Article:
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Neither Neanderthals nor a volatile climate caused innovation 42,000 years ago

On his blog, A Very Remote Period Indeed, Julien
Riel-Salvatore discusses his recent paper about Neanderthals and

I’m quoted [in the press release] as saying,
among other things, that this study helps ‘rehabilitate’
Neanderthals by showing that they were able to develop some of the
accoutrements of behavioral modernity independent of any contact
with modern humans. While I’ve caught a bit of flak from some
friends and colleagues for that turn of phrase, I stand by my
statement -this study helps to cast Neanderthals in a much more
positive light than they have been for a long while now.

In my book, I argue that Neanderthals –though highly
intelligent — did not show a tendency to innovate, because they
did not show a tendency to exchange (their artefacts never come
from far away), and this kept their toolkit much the same till the
end. The discovery of Neanderthals innovating would therefore be a
blow to my argument.

I’m not yet convinced that the Uluzzian technology
Riel-Salvatore describes was made by Neanderthals at all. Nor is

I’m the first one to admit that the fossil
evidence for the ‘transition interval’ in Italy is extremely scant.
The attribution of the proto-Aurignacian to modern humans is based
on a couple of loose while the attribution of the Uluzzian to
Neanderthals is based on three milk teeth from two layers in one
site, Grotta del Cavallo. The only certainty seems to be for
central Italy, where Neanderthal remains are associated with some
of the Late Mousterian assemblages. In the past, the consensus view
– no doubt in part informed by the Chatelperronian situation – has
been that some of those teeth from Cavallo display some affinities
to Neanderthals, in spite of the lowermost tooth originally having
been described as more modern in appearance (Palma di Cesnola and
Messeri 1967), although recent revisions suggest that it falls
within the Neanderthal range (Churchill and Smith 2000).

Whatever the case may be, the fossil record
is extremely thin here, and while people have traditionally been
comfortable with the proto-Aurignacian = modern human and Uluzzian
= Neanderthal equations, my own preference is to remain agnostic
about who made what industry during the transition interval in the
Italian peninsula (Riel-Salvatore 2009). However, because the
generally accepted view is that the Uluzzian was made by
Neanderthals, I’ve used it as an operating assumption in this new
paper, even though I derive none of my hypotheses from that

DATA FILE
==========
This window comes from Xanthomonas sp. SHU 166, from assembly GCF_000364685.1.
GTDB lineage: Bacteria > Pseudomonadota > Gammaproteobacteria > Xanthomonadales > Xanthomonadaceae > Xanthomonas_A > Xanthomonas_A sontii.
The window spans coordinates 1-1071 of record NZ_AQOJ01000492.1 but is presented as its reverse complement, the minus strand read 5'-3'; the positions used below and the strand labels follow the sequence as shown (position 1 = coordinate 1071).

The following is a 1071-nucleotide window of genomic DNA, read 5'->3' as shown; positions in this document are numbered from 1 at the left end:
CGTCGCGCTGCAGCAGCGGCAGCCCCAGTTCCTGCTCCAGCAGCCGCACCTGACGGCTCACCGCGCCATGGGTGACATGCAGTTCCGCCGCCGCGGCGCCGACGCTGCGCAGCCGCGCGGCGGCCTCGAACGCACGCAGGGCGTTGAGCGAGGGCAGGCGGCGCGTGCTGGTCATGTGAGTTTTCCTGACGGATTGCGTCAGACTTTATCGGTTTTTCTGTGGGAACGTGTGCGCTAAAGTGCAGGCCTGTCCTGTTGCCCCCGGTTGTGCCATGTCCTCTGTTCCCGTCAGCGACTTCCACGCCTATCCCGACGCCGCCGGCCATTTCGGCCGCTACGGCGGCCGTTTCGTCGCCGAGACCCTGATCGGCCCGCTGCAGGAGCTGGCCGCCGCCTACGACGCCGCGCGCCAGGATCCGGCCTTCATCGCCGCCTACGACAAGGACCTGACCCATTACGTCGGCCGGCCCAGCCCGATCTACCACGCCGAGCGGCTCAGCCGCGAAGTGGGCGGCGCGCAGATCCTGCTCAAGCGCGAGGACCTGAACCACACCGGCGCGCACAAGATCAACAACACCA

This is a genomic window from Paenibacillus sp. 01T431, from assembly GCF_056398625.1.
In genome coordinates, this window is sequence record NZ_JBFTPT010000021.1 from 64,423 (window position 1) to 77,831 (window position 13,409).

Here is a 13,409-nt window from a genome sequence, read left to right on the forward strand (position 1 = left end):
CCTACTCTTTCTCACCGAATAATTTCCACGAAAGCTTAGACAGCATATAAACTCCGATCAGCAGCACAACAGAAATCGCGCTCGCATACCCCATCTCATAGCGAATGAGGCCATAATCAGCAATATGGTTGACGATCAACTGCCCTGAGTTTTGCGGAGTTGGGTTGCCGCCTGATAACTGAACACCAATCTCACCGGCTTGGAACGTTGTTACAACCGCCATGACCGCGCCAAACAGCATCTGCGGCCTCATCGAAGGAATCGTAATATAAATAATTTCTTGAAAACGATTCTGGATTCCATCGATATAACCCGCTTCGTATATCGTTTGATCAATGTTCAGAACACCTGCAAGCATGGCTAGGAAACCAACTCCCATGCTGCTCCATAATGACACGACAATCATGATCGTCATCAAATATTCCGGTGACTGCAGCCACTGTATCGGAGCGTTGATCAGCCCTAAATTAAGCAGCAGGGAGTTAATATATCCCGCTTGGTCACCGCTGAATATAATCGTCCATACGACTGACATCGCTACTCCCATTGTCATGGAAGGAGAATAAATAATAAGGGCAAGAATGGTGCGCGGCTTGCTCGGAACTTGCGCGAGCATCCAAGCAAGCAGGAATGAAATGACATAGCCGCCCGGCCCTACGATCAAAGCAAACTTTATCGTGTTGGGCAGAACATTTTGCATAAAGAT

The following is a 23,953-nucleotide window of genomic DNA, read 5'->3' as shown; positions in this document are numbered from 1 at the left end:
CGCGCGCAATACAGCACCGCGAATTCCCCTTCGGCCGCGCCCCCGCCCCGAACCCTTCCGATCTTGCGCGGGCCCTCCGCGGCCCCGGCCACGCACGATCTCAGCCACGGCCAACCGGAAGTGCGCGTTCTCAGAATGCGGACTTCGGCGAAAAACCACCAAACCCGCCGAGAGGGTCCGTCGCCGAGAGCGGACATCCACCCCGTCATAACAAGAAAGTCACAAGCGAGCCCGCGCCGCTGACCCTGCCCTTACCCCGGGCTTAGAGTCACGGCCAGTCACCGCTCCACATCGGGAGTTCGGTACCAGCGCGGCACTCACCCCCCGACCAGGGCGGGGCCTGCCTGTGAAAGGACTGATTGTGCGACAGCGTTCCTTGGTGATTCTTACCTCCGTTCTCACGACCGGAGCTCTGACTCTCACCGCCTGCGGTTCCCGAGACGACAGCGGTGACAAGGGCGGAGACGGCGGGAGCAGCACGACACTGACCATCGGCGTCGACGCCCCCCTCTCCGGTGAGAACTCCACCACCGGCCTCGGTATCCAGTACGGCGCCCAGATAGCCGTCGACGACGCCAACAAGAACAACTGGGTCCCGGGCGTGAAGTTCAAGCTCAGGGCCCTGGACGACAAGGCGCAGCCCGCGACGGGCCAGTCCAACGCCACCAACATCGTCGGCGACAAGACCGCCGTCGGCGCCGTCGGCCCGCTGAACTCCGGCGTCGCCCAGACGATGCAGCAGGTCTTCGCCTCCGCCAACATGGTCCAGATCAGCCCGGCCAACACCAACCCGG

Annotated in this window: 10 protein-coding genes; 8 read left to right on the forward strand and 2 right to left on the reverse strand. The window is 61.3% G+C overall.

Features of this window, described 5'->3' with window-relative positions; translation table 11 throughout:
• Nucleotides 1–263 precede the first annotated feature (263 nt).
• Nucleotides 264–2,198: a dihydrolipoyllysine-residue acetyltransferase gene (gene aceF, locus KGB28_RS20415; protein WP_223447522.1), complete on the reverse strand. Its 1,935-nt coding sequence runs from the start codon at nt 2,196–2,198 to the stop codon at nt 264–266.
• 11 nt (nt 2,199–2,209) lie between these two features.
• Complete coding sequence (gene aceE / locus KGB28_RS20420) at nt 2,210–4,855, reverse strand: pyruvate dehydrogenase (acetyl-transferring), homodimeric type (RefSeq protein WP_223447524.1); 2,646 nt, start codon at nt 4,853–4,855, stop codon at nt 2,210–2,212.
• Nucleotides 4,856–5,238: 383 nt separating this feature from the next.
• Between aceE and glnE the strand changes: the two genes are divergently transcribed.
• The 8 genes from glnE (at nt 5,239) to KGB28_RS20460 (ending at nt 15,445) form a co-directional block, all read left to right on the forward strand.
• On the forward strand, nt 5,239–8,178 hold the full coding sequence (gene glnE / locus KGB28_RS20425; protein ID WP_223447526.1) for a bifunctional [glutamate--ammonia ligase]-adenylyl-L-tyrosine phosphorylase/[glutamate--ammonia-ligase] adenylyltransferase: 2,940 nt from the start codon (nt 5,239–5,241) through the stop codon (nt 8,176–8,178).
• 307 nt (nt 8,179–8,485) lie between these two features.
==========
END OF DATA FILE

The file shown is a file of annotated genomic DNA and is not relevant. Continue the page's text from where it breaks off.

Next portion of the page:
assumptions. In fact, I think that considering whoever made the
Uluzzian first and foremost as foragers helps to avoid
predetermining interpretations about what the Uluzzian was, how it
came to be and how it disappeared.

Moreover, I don’t find his argument for what triggered this
burst of innovation persuasive. He blames it on an unusually
volatile climate around 42,000 years ago:

Overall then, what I’m proposing in this
paper is that climatic instability selected for behavioral
innovation, one manifestation of which was the Uluzzian in southern
Italy. If Neanderthals are responsible for the Uluzzian, that means
they reacted in very ‘modern’ ways to these conditions by
developing some of the very same innovations that seem to have made
modern humans so evolutionary successful in the long ter

This meme just won’t die. Even evolutionary biologists like it,
arguing that the volatility of the Pleistocene in Africa selected
for big brains in human beings — even though it did not do so for
any other mammal species. The actual empirical evidence for a
volatile climate triggering innovation at any point in history or
pre-history is non-existent. Places with the most volatile climate,
like Australia, saw slow innovation rates, not fast. The settled
climate that came after the ice age, not the wild swings of the
last glacial maximum, caused a burst of innovation, especially in
agriculture all over the world (see Richerson, Boyd and Bettinger’s paper entitled
`Was agriculture impossible during the Pleistocene but mandatory
during the Holocene).

Until there is actual empirical evidence to the contrary, I will
continue to think that the inventiveness of people comes from
demographic density and frequent exchange, not from some fanciful
climate determinant.

Oh, and until there is better evidence than three milk teeth I
will continue to think that the Neadnderthals did not invent the
Uluzzian technology.


By Matt Ridley | Tagged:  rational-optimist